I'm trying to download over 30,000 files from a FTP server, and after some googling using asynchronous IO seemed a good idea. However, the code below failed to download any files and returns a Timeout Error. I'd really appreciate any help! Thanks!

class pdb:
    def __init__(self):
        self.ids = []
        self.dl_id = []
        self.err_id = []

    async def download_file(self, session, url):
            with async_timeout.timeout(10):
                async with session.get(url) as remotefile:
                    if remotefile.status == 200:
                        data = await remotefile.read()
                        return {"error": "", "data": data}
                        return {"error": remotefile.status, "data": ""}
        except Exception as e:
            return {"error": e, "data": ""}

    async def unzip(self, session, work_queue):
        while not work_queue.empty():
            queue_url = await work_queue.get()
            data = await self.download_file(session, queue_url)
            id = queue_url[-11:-7]
            ID = id.upper()
            if not data["error"]:
                saved_pdb = os.path.join("./pdb", ID, f'{ID}.pdb')
                if ID not in self.dl_id:
                with open(f"{id}.ent.gz", 'wb') as f:
                with gzip.open(f"{id}.ent.gz", "rb") as inFile, open(saved_pdb, "wb") as outFile:
                    shutil.copyfileobj(inFile, outFile)

    def download_queue(self, urls):
        loop = asyncio.get_event_loop()
        q = asyncio.Queue(loop=loop)
        [q.put_nowait(url) for url in urls]
        con = aiohttp.TCPConnector(limit=10)
        with aiohttp.ClientSession(loop=loop, connector=con) as session:
            tasks = [asyncio.ensure_future(self.unzip(session, q)) for _ in range(len(urls))]

Error message if I remove the try part:

Traceback (most recent call last):
File "test.py", line 111, in
File "test.py", line 99, in download_queue
File "/home/yz/miniconda3/lib/python3.6/asyncio/base_events.py", line 467, in run_until_complete
return future.result()
File "test.py", line 73, in unzip
data = await self.download_file(session, queue_url)
File "test.py", line 65, in download_file
return {"error": remotefile.status, "data": ""}
File "/home/yz/miniconda3/lib/python3.6/site- packages/async_timeout/init.py", line 46, in exit
raise asyncio.TimeoutError from None

  • No error message? Anything diagnose you did already? – Klaus D. Jan 14 '18 at 22:43
  • maybe because you have timeout set to 10 seconds: async_timeout.timeout(10) – Matej Jan 14 '18 at 23:04
  • @KlausD. Sorry for not including that part. Just edited. – Yi Zhou Jan 14 '18 at 23:12
  • @Matej Yeah but if I remove that line, the code just freezes, so I guess there's still something wrong elsewhere. – Yi Zhou Jan 14 '18 at 23:13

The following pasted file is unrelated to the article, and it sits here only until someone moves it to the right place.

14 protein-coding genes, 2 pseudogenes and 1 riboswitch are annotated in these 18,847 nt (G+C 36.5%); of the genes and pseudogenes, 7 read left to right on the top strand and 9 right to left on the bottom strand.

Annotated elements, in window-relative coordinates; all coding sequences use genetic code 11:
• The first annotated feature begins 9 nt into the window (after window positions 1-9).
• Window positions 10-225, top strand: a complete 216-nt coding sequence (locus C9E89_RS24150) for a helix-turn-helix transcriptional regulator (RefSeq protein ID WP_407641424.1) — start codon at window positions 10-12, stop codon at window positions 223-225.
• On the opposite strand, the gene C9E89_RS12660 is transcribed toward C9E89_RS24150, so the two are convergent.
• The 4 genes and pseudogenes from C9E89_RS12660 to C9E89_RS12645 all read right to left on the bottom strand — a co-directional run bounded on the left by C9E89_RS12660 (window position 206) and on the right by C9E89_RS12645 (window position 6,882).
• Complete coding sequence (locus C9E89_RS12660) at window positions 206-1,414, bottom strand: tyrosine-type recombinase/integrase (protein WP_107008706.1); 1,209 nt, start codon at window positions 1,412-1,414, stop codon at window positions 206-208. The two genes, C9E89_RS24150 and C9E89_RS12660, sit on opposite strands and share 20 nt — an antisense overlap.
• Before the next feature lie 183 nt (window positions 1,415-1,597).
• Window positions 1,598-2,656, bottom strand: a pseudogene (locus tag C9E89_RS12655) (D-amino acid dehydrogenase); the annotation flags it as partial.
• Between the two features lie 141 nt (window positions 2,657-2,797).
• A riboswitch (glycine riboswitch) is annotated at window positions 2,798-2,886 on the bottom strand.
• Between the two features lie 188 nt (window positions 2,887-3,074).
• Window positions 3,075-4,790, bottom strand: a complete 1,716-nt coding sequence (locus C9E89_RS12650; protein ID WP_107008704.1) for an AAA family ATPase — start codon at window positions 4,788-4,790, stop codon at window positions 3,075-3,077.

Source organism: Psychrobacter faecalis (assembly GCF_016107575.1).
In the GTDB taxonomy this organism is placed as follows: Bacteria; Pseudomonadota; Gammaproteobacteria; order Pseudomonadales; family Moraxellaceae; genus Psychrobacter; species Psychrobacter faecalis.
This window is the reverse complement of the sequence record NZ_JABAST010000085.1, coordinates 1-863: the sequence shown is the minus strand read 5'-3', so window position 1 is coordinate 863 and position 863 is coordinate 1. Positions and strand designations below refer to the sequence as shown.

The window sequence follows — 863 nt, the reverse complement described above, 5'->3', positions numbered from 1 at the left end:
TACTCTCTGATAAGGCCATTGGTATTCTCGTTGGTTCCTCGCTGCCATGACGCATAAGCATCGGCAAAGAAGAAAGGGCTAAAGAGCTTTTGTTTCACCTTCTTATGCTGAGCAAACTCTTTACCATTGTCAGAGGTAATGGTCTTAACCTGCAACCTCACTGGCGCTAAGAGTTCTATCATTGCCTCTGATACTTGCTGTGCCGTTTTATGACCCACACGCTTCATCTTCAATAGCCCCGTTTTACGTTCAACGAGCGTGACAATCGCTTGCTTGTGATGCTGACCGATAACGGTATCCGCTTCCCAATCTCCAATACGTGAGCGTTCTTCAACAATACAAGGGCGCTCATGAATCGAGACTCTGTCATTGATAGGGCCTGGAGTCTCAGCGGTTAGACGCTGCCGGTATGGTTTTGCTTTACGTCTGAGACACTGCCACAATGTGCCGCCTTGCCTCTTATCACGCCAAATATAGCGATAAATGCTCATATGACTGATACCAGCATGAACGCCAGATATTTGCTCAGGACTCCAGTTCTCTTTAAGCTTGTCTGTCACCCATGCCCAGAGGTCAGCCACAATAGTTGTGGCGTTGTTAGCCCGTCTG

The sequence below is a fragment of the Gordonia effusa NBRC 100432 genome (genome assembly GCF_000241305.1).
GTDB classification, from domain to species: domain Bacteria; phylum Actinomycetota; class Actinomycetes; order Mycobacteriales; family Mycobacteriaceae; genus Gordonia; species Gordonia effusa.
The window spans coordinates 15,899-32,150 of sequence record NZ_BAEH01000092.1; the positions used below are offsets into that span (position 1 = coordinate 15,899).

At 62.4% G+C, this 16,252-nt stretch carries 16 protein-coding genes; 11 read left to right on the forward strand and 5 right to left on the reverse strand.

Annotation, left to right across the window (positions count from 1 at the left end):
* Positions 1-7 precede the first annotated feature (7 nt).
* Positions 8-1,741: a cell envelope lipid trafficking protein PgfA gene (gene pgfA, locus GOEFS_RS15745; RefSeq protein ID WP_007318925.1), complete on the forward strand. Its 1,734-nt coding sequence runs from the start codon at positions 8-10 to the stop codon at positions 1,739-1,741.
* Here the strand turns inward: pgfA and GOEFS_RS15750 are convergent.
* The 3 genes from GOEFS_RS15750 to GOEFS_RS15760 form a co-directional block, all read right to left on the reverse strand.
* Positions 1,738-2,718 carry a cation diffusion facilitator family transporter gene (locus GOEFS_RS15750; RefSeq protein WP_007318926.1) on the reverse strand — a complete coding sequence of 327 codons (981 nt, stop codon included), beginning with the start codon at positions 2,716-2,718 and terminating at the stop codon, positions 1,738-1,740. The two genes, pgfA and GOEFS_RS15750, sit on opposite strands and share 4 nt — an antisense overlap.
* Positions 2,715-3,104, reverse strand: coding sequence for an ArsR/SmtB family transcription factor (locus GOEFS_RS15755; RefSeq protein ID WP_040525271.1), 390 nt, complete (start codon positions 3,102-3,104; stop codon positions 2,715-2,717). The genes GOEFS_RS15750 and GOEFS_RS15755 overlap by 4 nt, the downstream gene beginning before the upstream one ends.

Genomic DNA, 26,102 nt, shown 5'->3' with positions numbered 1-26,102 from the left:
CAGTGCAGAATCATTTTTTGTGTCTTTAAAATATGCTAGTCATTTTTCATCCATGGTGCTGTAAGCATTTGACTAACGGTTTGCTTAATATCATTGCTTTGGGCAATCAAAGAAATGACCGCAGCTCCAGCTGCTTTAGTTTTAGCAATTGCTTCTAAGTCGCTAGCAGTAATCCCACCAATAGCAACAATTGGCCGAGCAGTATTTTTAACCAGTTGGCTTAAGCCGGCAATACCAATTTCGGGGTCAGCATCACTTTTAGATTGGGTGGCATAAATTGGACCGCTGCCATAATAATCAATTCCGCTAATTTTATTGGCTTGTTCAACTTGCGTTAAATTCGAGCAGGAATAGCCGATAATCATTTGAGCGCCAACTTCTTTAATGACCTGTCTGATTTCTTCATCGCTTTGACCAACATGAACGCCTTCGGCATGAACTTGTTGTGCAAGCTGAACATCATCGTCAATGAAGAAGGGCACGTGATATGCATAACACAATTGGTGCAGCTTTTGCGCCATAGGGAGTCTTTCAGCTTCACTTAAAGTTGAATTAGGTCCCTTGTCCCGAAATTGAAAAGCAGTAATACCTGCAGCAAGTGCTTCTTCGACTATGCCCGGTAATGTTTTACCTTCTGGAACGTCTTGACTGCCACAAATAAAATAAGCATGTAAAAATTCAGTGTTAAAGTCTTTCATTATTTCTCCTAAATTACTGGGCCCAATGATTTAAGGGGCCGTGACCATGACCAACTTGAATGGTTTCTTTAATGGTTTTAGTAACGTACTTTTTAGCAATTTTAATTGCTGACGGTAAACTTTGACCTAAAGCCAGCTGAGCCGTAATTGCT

• You may just increate the value - 10 seconds may not be enough for a file to download – Matej Jan 15 '18 at 2:27
tasks = [asyncio.ensure_future(self.unzip(session, q)) for _ in range(len(urls))]

Here you start process of downloading concurrently for all of your urls. It means that you start to count timeout for all of them also. Once it's a big number such as 30,000 it can't be physically done within 10 seconds due to networks/ram/cpu capacity.

To avoid this situation you should guarantee limit of coroutines started simultaneously. Usually synchronization primitives like asyncio.Semaphore can be used to achieve this.

It'll look like this:

sem = asyncio.Semaphore(10)

# ...

async def download_file(self, session, url):
        async with sem:  # Don't start next download until 10 other currently running
            with async_timeout.timeout(10):
  • I figured out what the problem was... I guess aiohttp can't handle ftp urls. Thanks for the advice though! – Yi Zhou Jan 16 '18 at 5:09

As an alternative to @MikhailGerasimov's semaphore approach, you might consider using the aiostream.stream.map operator:

from aiostream import stream, pipe

async def main(urls):
    async with aiohttp.ClientSession() as session:
        ws = stream.repeat(session)
        xs = stream.zip(ws, stream.iterate(urls))
        ys = stream.starmap(xs, fetch, ordered=False, task_limit=10)
        zs = stream.map(ys, process)
        await zs

Here's an equivalent implementation using pipes:

async def main3(urls):
    async with aiohttp.ClientSession() as session:
        await (stream.repeat(session)
               | pipe.zip(stream.iterate(urls))
               | pipe.starmap(fetch, ordered=False, task_limit=10)
               | pipe.map(process))

You can test it with the following coroutines:

async def fetch(session, url):
    await asyncio.sleep(random.random())
    return url

async def process(data):

See more aiostream examples in this demonstration and the documentation.

Disclaimer: I am the project maintainer.

  • How does the stream work to limit the amount of files downloaded simultaneously? – peppydip Jun 15 at 10:36
  • @wolfdawn it simply limits the amount of fetch task that can run at the same time. Once the limit is reached, the map stream waits for a task to finish before asking the zip stream for a new argument. – Vincent Jun 15 at 11:07
  • Thank you! I missed that part. Much obliged. – peppydip Jun 15 at 11:13

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